Refinement of the diatom episome maintenance sequence and improvement of conjugation-based DNA delivery methods

TitleRefinement of the diatom episome maintenance sequence and improvement of conjugation-based DNA delivery methods
Publication TypeJournal Article
Year of Publication2016
AuthorsDiner RE, Bielinski VA, Dupont CL, Allen AE, Weyman PD
JournalFrontiers in Bioengineering and Biotechnology
Date Published2016/08
Type of ArticleMethods
ISBN Number2296-4185
Keywordsdiatom,Bacteria,conjugation,Genetic tools,Episome,DNA delivery,DNA Replication,Phaeodactylum

Conjugation of episomal plasmids from bacteria to diatoms advances diatom genetic manipulation by simplifying transgene delivery and providing a stable and consistent gene expression platform. To reach its full potential, this nascent technology requires new optimized expression vectors and a deeper understanding of episome maintenance. Here we present the development of an additional diatom vector (pPtPBR1), based on the parent plasmid pBR322, to add a plasmid maintained at medium copy number in E. coli to the diatom genetic toolkit. Using this new vector, we evaluated the contribution of individual yeast DNA elements comprising the 1.4-kb tripartite CEN6-ARSH4-HIS3 sequence that enables episome maintenance in P. tricornutum. While various combinations of these individual elements enable efficient conjugation and high ex-conjugant yield in P. tricornutum, individual elements alone do not. Conjugation of episomes containing CEN6-ARSH4 and a small sequence from the low GC content 3’ end of HIS3 produced the highest number of diatom ex-conjugant colonies, resulting in a smaller and more efficient vector design. Our findings suggest that the CEN6 and ARSH4 sequences function differently in yeast and diatoms, and that low GC content regions of greater than ~500 bp are a potential indicator of a functional diatom episome maintenance sequence. Additionally, we have developed improvements to the conjugation protocol including a higher-throughput option utilizing 12-well plates, and plating methods that improve ex-conjugant yield and reduce time and materials required for the conjugation protocol. The data presented offer additional information regarding the mechanism by which the yeast-derived sequence enables diatom episome maintenance, and demonstrate options for flexible vector design.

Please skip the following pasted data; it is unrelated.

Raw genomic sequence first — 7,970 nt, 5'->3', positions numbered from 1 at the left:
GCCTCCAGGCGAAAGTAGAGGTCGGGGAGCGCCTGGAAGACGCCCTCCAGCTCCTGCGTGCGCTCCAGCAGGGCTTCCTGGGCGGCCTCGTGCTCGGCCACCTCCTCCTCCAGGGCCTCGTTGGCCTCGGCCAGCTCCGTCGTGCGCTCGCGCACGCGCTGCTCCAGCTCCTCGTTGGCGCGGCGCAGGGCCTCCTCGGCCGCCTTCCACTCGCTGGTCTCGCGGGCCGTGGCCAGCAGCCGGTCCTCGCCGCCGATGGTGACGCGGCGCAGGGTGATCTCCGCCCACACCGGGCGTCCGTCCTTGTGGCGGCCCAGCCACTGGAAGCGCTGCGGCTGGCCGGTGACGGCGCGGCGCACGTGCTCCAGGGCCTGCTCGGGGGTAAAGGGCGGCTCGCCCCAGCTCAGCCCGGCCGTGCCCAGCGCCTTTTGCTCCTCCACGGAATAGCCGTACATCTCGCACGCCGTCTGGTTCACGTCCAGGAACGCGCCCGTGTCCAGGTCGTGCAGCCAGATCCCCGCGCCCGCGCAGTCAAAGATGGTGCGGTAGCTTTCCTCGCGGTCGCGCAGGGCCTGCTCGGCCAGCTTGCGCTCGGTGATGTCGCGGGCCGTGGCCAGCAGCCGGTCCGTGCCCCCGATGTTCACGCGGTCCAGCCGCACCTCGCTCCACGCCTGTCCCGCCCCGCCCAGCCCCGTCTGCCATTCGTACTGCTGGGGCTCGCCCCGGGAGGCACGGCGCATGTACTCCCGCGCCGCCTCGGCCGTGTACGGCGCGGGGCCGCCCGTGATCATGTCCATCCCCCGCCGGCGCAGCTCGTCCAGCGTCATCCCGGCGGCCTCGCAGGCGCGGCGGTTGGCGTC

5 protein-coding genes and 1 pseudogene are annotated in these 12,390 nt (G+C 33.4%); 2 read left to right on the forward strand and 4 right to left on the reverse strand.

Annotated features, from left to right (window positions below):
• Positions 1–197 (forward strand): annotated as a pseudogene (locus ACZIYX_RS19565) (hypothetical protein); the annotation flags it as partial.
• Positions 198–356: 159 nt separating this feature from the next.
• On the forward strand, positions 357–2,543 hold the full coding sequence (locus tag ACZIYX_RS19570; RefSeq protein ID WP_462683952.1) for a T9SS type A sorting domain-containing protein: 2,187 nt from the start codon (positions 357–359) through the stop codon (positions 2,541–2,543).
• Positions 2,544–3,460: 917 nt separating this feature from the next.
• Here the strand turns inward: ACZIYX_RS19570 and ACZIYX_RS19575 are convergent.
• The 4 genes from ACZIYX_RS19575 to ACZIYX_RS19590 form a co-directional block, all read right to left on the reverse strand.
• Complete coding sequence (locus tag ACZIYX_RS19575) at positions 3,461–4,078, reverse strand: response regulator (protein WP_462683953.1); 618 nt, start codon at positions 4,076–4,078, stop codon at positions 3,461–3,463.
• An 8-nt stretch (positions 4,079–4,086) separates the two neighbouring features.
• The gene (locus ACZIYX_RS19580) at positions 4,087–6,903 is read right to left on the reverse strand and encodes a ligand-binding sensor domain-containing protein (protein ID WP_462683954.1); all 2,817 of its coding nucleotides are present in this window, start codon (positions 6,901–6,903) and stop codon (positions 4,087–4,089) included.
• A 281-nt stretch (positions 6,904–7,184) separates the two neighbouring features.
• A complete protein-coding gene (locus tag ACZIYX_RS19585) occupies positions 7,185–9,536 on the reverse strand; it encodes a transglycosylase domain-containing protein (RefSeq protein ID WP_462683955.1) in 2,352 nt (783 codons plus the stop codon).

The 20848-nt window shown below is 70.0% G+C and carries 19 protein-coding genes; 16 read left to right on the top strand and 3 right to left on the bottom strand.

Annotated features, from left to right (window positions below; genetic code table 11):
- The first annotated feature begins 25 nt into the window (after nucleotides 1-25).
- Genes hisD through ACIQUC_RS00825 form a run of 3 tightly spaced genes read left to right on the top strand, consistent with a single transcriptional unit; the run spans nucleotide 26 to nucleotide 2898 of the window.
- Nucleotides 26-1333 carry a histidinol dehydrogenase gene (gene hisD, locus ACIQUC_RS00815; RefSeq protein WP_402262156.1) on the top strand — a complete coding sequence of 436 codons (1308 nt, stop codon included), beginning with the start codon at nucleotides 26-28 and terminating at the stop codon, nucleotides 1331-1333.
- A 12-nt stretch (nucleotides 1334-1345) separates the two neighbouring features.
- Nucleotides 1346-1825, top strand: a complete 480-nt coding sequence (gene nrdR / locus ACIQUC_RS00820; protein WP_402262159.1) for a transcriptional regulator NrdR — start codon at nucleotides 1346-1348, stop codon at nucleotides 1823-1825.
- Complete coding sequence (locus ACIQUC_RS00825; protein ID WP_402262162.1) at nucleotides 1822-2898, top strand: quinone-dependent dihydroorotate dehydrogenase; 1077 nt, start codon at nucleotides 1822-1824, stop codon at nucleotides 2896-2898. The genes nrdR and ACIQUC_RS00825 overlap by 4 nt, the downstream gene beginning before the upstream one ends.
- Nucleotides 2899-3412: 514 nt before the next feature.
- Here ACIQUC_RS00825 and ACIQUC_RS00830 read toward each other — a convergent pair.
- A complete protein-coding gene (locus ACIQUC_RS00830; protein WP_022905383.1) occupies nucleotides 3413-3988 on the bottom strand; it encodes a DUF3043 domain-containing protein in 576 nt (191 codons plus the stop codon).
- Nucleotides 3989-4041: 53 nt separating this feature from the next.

Short TitleRefinement of Diatom Episome Maintenance and Delivery
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